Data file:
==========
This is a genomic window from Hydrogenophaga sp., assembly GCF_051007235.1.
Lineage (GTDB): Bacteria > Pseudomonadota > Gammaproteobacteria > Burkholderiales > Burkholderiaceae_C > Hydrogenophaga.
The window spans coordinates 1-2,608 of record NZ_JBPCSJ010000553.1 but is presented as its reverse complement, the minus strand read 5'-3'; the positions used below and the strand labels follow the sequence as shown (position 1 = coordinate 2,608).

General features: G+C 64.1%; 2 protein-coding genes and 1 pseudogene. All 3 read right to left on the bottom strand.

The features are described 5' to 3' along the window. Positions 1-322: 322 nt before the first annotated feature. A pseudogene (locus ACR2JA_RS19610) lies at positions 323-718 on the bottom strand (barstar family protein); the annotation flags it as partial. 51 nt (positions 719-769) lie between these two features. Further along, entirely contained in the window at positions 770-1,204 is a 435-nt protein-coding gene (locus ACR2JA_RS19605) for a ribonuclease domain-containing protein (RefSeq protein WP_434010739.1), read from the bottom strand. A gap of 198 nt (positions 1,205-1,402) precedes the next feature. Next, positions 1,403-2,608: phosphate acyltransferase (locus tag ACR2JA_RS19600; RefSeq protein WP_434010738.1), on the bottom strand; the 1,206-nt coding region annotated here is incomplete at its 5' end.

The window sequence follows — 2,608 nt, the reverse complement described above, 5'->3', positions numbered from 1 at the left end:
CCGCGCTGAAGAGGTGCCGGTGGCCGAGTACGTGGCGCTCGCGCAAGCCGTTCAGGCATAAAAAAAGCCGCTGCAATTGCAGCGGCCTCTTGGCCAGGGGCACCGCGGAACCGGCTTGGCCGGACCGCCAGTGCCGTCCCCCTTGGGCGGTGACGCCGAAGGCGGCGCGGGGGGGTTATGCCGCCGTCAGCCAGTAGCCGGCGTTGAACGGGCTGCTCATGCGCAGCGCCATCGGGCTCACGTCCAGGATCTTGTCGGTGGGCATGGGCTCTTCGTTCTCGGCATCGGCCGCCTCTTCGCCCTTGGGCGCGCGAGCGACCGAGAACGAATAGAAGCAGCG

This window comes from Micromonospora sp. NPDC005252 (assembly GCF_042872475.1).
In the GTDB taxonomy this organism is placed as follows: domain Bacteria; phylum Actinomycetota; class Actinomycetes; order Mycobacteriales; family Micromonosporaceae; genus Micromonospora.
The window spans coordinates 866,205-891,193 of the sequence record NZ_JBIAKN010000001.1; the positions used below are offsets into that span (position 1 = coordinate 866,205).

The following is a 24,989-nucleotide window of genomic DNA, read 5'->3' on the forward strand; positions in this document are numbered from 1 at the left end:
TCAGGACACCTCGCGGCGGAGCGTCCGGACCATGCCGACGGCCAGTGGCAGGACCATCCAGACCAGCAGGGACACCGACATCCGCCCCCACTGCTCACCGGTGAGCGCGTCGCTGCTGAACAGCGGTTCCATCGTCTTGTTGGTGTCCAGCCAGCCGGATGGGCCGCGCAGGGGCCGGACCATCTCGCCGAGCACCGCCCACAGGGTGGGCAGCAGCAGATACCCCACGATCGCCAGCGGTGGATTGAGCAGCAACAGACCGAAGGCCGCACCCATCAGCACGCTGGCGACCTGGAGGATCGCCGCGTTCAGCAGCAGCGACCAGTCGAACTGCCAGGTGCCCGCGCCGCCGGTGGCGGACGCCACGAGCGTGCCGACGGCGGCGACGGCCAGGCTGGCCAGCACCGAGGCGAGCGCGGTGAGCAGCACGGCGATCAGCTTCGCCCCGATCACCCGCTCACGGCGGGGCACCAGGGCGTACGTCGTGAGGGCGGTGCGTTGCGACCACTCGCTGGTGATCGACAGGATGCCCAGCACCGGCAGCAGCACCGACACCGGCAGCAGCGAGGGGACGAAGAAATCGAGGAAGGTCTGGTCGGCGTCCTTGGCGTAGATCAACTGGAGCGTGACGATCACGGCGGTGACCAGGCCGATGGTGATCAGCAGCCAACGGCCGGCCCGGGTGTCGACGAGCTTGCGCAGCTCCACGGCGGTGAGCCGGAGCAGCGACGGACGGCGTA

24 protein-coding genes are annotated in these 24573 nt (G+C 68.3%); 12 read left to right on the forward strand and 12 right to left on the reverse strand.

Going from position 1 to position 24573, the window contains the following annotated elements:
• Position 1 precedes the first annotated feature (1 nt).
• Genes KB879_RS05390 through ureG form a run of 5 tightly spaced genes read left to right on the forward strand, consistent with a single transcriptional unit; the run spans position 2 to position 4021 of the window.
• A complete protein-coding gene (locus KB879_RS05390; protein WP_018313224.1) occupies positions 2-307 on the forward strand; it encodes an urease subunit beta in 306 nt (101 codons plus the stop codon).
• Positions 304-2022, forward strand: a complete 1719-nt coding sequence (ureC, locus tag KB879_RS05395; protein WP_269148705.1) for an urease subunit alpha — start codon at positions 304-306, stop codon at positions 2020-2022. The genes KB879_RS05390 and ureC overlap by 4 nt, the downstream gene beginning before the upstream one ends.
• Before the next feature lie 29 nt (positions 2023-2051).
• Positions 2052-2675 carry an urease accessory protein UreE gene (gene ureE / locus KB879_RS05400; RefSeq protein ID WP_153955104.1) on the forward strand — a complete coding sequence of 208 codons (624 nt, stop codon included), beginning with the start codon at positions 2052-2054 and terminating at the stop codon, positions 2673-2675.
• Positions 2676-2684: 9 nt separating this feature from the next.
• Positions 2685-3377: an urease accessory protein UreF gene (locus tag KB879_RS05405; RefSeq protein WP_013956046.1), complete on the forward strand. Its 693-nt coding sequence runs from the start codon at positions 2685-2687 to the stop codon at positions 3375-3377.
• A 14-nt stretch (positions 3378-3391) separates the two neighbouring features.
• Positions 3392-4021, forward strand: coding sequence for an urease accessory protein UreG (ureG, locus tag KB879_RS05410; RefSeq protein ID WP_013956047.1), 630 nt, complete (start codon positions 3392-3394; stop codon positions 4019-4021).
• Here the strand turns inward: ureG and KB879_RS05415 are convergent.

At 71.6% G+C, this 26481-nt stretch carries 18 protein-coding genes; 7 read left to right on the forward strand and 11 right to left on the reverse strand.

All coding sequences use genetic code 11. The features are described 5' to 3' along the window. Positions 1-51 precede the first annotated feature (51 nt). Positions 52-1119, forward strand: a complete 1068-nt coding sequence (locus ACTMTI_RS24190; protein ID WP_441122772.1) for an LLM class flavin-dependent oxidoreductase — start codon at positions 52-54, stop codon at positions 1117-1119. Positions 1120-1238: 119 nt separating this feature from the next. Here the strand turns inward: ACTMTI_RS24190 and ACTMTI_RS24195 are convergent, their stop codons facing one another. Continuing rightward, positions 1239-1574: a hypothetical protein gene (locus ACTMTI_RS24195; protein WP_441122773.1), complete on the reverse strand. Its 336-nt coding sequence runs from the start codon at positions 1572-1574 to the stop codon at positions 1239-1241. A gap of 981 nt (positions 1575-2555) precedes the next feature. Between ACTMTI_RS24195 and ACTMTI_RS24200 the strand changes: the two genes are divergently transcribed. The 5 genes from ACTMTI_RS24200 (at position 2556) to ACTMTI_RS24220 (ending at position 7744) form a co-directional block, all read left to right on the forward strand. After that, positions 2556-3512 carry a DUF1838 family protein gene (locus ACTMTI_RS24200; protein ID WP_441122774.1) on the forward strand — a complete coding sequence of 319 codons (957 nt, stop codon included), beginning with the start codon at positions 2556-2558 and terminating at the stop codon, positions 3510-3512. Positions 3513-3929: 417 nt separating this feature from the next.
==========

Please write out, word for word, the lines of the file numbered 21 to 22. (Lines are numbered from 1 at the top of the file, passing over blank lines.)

• Positions 2676-2684: 9 nt separating this feature from the next.
• Positions 2685-3377: an urease accessory protein UreF gene (locus tag KB879_RS05405; RefSeq protein WP_013956046.1), complete on the forward strand. Its 693-nt coding sequence runs from the start codon at positions 2685-2687 to the stop codon at positions 3375-3377.